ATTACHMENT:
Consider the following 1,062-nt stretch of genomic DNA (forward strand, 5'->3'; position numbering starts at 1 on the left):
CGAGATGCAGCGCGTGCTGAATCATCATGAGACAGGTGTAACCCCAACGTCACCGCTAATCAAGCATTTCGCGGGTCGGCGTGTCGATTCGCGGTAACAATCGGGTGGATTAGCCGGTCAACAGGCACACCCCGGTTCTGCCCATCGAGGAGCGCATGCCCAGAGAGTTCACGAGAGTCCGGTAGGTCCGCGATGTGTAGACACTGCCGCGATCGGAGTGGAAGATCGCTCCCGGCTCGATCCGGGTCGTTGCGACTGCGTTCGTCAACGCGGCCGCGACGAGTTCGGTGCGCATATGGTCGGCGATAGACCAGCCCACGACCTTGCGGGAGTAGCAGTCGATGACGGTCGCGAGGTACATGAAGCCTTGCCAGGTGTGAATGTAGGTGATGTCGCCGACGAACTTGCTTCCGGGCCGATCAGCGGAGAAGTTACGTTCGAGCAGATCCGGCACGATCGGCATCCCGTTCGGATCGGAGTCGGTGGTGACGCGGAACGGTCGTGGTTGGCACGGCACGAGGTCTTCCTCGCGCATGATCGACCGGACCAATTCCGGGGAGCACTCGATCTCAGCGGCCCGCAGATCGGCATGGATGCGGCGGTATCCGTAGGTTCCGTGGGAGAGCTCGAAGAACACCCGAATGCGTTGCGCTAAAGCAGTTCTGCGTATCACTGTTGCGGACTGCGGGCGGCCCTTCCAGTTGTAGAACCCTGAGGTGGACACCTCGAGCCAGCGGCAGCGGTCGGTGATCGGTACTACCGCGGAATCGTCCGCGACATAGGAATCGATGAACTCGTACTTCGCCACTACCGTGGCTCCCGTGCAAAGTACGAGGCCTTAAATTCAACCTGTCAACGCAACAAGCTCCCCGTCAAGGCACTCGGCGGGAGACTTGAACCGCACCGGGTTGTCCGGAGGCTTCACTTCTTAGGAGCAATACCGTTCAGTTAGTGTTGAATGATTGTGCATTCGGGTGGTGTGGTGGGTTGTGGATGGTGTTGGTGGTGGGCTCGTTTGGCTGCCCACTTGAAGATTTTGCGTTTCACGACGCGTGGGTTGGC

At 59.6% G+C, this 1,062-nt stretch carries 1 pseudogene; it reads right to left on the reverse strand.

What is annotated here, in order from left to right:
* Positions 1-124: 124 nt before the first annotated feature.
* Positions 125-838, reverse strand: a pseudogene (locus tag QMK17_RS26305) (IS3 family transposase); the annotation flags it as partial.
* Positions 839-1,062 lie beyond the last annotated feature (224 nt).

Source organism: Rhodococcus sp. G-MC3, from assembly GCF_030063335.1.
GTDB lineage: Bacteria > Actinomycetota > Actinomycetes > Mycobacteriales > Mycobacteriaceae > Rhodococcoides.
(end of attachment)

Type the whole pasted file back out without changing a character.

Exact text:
Consider the following 1,062-nt stretch of genomic DNA (forward strand, 5'->3'; position numbering starts at 1 on the left):
CGAGATGCAGCGCGTGCTGAATCATCATGAGACAGGTGTAACCCCAACGTCACCGCTAATCAAGCATTTCGCGGGTCGGCGTGTCGATTCGCGGTAACAATCGGGTGGATTAGCCGGTCAACAGGCACACCCCGGTTCTGCCCATCGAGGAGCGCATGCCCAGAGAGTTCACGAGAGTCCGGTAGGTCCGCGATGTGTAGACACTGCCGCGATCGGAGTGGAAGATCGCTCCCGGCTCGATCCGGGTCGTTGCGACTGCGTTCGTCAACGCGGCCGCGACGAGTTCGGTGCGCATATGGTCGGCGATAGACCAGCCCACGACCTTGCGGGAGTAGCAGTCGATGACGGTCGCGAGGTACATGAAGCCTTGCCAGGTGTGAATGTAGGTGATGTCGCCGACGAACTTGCTTCCGGGCCGATCAGCGGAGAAGTTACGTTCGAGCAGATCCGGCACGATCGGCATCCCGTTCGGATCGGAGTCGGTGGTGACGCGGAACGGTCGTGGTTGGCACGGCACGAGGTCTTCCTCGCGCATGATCGACCGGACCAATTCCGGGGAGCACTCGATCTCAGCGGCCCGCAGATCGGCATGGATGCGGCGGTATCCGTAGGTTCCGTGGGAGAGCTCGAAGAACACCCGAATGCGTTGCGCTAAAGCAGTTCTGCGTATCACTGTTGCGGACTGCGGGCGGCCCTTCCAGTTGTAGAACCCTGAGGTGGACACCTCGAGCCAGCGGCAGCGGTCGGTGATCGGTACTACCGCGGAATCGTCCGCGACATAGGAATCGATGAACTCGTACTTCGCCACTACCGTGGCTCCCGTGCAAAGTACGAGGCCTTAAATTCAACCTGTCAACGCAACAAGCTCCCCGTCAAGGCACTCGGCGGGAGACTTGAACCGCACCGGGTTGTCCGGAGGCTTCACTTCTTAGGAGCAATACCGTTCAGTTAGTGTTGAATGATTGTGCATTCGGGTGGTGTGGTGGGTTGTGGATGGTGTTGGTGGTGGGCTCGTTTGGCTGCCCACTTGAAGATTTTGCGTTTCACGACGCGTGGGTTGGC

At 59.6% G+C, this 1,062-nt stretch carries 1 pseudogene; it reads right to left on the reverse strand.

What is annotated here, in order from left to right:
* Positions 1-124: 124 nt before the first annotated feature.
* Positions 125-838, reverse strand: a pseudogene (locus tag QMK17_RS26305) (IS3 family transposase); the annotation flags it as partial.
* Positions 839-1,062 lie beyond the last annotated feature (224 nt).

Source organism: Rhodococcus sp. G-MC3, from assembly GCF_030063335.1.
GTDB lineage: Bacteria > Actinomycetota > Actinomycetes > Mycobacteriales > Mycobacteriaceae > Rhodococcoides.